They also provide a form of social currency that customers can share amongst their friends via their social media channels. This inspires a sense of FOMO, and instils the idea that your loyalty program is an exclusive club – Nordstrom’s Nordy Club is a perfect example of this, as well as NikePlus.

Nike+ Rewards

Image Source: Nike

To incorporate this psychology into your own loyalty program, you might consider implementing a tiered rewards system, where the VIP perks increase alongside the customers’ engagement with the brand.

Also, this sense that greater rewards and benefits are just around the corner ties in with the positive reinforcement factor as well!

5. Creating a Personal Attachment to Your Program

heart on a string

It’s no great secret that we tend to place higher value on things as we invest more and more heavily in them (whether that investment is time, money or effort).

You can apply this thought process to a poker game, a round of golf, or a precariously leaning Jenga tower. You could also apply it to the cake you’ve spent all day baking, the house you’ve spent several years renovating, or the loyalty program that you’re an active member of.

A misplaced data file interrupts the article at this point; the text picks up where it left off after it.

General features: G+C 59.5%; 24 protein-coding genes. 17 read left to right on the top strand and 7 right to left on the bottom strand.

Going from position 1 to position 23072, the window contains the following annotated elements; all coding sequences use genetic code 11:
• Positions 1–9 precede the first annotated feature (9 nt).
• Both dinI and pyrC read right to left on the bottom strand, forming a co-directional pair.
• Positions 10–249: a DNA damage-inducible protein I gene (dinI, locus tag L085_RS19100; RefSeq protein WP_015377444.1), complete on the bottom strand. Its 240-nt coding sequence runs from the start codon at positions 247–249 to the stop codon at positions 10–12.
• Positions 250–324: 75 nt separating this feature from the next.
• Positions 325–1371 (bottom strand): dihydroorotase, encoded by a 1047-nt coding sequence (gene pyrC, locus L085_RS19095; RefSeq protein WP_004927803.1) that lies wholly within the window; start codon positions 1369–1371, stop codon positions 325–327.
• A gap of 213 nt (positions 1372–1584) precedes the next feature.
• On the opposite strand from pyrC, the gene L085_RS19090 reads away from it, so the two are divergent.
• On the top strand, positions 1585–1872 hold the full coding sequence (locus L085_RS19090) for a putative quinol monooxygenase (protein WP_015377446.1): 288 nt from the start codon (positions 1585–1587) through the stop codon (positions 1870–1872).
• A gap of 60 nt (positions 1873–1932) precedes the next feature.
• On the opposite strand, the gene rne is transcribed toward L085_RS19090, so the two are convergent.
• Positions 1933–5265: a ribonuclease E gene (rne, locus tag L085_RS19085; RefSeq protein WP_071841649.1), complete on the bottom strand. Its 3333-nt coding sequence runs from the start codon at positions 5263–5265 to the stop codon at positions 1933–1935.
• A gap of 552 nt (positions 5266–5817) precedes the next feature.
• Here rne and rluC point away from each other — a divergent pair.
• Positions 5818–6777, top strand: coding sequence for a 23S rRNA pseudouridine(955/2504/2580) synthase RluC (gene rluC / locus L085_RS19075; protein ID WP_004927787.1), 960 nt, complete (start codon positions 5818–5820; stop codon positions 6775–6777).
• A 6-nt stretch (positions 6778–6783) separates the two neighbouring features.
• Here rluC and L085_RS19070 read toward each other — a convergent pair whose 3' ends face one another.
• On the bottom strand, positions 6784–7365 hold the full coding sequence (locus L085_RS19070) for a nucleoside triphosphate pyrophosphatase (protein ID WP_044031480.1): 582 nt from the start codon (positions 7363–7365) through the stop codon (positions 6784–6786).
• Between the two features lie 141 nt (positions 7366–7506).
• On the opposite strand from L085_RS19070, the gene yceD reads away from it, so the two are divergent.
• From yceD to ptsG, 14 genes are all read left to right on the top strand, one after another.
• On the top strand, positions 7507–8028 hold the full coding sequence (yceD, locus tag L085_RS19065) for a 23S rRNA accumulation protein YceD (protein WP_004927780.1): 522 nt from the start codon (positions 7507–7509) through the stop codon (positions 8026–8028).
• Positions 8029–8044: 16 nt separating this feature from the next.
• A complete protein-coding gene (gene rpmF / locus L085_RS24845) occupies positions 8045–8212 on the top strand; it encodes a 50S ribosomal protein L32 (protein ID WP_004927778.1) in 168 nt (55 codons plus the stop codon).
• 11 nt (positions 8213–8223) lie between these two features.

So if your business is managing to retain customers with an enticing loyalty program, why not find some ways to personalize the customer’s experience by:

The more personalized your loyalty program experience becomes, the more the customer feels like they own it and this strengthens the emotional connection between them and the brand.

Understanding what the psychology is behind loyalty programs

what is the psychology behind loyalty programs

By getting a clearer idea of how your customers think and what constitutes value to them, you can structure your loyalty program in such a way that members are consistently satisfied with their rewards experience.

Techniques like Surprise & Delight and Gamification are invaluable tools for leveraging the customer’s psychology behind loyalty programs, and of course it doesn’t hurt to go mobile with a digital loyalty app.

This provides your business with a direct line of communication straight to the customer’s pocket, with a whole host of additional data to gain helpful insights.

Now that you know the psychology behind loyalty programs, it’s time to put this knowledge to good use! Here are some nifty techniques for improving customer loyalty in 2021.

Stamp Me provides loyalty solutions to businesses large and small, from our own Customer Loyalty App to fully customised loyalty and rewards programs for enterprises and brands.

Contact us if you would like to discuss a loyalty or rewards solution for your business or brand.